New Delhi: Government could decide to allow more sugar exports at a meeting later on Thursday, food minister K.V. Thomas said, after industry calls for extra sales over the 500,000 tonnes allowed under Open General Licence (OGL) in December.
India, the world’s top sugar consumer and biggest producer after Brazil, had stocks of 23.26 million tonnes on 1 June, well above last year and at least a year’s supply, and sugar mills have sought permission to export an extra 1.5 million tonnes.
“Today we are meeting to discuss whether to allow more sugar exports,” Thomas told reporters.
The panel of ministers which is meeting later Wednesday is empowered to take a final decision on the matter.
Indian Sugar Mills Association, a leading trade body, said last week further exports should be allowed to stabilise fallig domestic prices and take advantage of rising global levels.
International prices have been climbing on worries about output from Brazil, the world’s biggest exporter with overseas sales of 28 million tonnes in 2010/11. The benchmark contract on the international ICE exchange has climbed 33% over the past seven weeks and was up 0.51% on Thursday.
High stocks in India could mean the government may allow some extra quantity of sugar exports beyond the permitted quantity under OGL, despite a downward revision in the vital monsoon rains earlier this week.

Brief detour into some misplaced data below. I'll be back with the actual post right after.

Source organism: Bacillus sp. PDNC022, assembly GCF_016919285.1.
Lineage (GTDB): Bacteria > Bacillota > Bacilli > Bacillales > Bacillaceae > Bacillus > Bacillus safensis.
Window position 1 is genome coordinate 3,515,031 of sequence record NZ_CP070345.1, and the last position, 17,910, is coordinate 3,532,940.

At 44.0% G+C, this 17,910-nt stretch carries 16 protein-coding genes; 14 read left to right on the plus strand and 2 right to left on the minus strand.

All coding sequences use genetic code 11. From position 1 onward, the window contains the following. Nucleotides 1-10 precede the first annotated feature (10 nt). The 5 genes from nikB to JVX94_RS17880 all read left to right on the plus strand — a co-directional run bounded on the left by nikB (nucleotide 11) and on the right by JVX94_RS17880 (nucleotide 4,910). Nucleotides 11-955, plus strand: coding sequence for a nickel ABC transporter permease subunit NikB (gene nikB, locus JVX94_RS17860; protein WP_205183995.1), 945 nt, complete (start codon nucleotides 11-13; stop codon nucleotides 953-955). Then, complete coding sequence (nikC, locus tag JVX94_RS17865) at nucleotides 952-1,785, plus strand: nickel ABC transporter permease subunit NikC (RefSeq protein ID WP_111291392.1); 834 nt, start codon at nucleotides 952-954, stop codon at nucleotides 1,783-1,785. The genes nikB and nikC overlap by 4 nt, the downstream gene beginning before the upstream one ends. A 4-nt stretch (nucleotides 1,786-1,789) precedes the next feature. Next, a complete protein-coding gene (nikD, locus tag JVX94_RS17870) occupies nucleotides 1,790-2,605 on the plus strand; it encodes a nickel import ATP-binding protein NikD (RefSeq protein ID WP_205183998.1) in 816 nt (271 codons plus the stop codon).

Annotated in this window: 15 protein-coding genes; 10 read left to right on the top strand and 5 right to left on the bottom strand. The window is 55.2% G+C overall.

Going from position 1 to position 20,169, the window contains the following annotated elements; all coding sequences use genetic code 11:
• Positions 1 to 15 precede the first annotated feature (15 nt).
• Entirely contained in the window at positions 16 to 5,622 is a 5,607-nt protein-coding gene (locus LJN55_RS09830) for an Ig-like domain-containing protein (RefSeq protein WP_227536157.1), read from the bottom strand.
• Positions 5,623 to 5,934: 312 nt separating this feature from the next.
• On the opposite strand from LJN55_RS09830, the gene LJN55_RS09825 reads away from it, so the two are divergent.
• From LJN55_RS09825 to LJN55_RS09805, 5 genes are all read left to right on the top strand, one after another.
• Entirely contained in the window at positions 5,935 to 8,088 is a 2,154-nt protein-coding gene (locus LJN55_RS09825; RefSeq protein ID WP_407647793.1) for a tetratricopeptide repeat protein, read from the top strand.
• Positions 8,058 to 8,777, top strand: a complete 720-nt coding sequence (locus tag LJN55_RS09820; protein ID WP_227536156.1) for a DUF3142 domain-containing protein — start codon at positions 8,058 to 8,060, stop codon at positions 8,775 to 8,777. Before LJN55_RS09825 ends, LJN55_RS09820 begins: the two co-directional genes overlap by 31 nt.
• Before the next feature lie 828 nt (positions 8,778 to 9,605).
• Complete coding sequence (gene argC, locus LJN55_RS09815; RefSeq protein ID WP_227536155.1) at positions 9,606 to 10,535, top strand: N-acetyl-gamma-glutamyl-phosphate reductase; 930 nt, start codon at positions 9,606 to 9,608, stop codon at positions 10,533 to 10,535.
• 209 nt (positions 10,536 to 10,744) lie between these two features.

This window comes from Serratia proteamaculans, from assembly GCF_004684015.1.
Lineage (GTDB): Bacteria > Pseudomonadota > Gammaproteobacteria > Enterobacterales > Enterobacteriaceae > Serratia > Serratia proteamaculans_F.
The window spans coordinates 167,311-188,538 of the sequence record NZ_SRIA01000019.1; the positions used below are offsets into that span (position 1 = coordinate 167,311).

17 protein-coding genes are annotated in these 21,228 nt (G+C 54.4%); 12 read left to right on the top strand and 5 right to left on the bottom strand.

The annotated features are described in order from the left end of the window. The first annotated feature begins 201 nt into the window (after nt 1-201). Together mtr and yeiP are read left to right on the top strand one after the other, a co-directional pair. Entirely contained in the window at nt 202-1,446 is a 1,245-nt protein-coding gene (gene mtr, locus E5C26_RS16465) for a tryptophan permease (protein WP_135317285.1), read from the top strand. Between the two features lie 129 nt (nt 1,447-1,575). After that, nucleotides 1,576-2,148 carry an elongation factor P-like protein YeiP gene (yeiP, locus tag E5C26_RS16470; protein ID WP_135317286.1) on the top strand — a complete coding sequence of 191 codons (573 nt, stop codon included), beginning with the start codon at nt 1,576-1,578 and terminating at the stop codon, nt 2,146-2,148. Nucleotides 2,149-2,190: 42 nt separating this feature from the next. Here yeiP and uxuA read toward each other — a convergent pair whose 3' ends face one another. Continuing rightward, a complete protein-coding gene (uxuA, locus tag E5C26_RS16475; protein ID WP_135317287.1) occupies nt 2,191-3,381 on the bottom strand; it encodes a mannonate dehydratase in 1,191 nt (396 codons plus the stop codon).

Farmers had already planted an extra 4.6% of acreage to a total 5.1 million hectares for the current crop year as the monsoon rains started.
Until 22 June , monsoon rains were 11% above average and well-distributed over the major cane growing areas of south and western India. But on Tuesday, the weather office lowered its forecast for the rains to just below normal.
Monsoon rains could still pick up after 15 July, during the key planting month for rice, sugar cane and corn.
“We will also discuss whether there is need to remove stock limits (for traders) on sugar,” the minister added.
The stock limits were imposed in 2009 to tame high food prices triggered during that year’s severe drought.
Sugar futures in India had risen on Wednesday nearly two percent on market talk the stock limits could be removed. By 12:50 pm on Thursday, the most active July contract was up 0.5% to Rs 2,616 per 100 kg.